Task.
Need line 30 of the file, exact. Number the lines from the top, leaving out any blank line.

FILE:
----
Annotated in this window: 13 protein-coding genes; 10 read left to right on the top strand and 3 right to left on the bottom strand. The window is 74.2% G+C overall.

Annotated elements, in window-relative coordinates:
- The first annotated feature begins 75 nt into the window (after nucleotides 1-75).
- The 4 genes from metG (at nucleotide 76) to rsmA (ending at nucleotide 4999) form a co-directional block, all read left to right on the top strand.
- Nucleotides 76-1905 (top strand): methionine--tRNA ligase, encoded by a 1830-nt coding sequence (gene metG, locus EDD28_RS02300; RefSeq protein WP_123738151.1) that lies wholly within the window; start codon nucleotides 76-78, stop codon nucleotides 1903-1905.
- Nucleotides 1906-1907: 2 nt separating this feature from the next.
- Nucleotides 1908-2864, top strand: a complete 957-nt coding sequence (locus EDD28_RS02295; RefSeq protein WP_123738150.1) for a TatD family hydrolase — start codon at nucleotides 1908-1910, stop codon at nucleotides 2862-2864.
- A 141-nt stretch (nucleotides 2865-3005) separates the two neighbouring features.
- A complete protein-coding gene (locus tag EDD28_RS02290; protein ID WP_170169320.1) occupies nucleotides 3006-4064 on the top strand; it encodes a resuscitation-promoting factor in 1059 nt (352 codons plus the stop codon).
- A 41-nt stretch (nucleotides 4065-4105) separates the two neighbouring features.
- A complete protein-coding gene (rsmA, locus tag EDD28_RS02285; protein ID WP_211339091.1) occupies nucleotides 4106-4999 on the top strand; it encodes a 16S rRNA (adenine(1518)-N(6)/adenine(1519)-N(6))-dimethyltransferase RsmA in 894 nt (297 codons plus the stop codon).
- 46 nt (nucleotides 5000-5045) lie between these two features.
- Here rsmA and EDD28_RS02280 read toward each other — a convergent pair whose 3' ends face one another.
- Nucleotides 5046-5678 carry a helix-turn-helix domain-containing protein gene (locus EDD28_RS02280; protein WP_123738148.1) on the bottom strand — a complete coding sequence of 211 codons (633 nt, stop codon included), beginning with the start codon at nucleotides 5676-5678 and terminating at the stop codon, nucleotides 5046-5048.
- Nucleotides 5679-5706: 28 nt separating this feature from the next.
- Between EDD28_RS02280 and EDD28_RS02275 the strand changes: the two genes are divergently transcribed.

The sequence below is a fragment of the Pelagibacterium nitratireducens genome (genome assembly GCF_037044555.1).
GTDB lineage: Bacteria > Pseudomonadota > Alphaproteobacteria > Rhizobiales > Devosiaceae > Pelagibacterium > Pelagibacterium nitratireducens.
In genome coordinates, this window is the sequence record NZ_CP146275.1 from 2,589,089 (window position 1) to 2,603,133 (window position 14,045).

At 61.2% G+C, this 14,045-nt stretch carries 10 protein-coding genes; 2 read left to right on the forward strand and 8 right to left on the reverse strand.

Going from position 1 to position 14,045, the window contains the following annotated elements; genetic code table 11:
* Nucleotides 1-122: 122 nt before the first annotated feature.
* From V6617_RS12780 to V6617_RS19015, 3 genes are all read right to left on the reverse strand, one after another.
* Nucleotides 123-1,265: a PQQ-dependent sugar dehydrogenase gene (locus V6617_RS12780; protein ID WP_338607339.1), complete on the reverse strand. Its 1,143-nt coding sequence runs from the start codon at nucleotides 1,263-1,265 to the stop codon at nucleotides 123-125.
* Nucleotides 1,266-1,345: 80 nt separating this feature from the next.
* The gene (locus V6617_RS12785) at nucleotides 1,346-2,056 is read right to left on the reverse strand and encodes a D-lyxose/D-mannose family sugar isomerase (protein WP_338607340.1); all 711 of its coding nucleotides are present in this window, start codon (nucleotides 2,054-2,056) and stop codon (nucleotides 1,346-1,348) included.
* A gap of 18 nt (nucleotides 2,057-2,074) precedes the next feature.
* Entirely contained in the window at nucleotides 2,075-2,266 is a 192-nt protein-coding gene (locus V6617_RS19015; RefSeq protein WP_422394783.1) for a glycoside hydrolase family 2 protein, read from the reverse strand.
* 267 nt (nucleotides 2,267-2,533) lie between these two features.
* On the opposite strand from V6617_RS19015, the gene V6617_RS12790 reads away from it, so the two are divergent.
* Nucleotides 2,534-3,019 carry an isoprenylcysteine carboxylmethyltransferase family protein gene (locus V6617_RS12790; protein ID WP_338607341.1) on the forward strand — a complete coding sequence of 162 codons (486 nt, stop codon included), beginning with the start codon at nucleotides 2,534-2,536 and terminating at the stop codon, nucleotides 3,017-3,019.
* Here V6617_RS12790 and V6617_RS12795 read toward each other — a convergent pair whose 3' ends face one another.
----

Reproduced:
* On the opposite strand from V6617_RS19015, the gene V6617_RS12790 reads away from it, so the two are divergent.